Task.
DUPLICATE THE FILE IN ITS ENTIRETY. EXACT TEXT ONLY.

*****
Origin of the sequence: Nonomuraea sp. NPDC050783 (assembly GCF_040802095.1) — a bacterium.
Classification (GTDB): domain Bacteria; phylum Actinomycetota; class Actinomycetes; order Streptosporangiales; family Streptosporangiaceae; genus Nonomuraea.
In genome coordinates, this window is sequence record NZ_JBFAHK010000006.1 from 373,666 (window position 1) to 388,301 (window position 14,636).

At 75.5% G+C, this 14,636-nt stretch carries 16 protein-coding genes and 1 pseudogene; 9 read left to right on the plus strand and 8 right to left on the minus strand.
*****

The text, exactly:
Origin of the sequence: Nonomuraea sp. NPDC050783 (assembly GCF_040802095.1) — a bacterium.
Classification (GTDB): domain Bacteria; phylum Actinomycetota; class Actinomycetes; order Streptosporangiales; family Streptosporangiaceae; genus Nonomuraea.
In genome coordinates, this window is sequence record NZ_JBFAHK010000006.1 from 373,666 (window position 1) to 388,301 (window position 14,636).

At 75.5% G+C, this 14,636-nt stretch carries 16 protein-coding genes and 1 pseudogene; 9 read left to right on the plus strand and 8 right to left on the minus strand.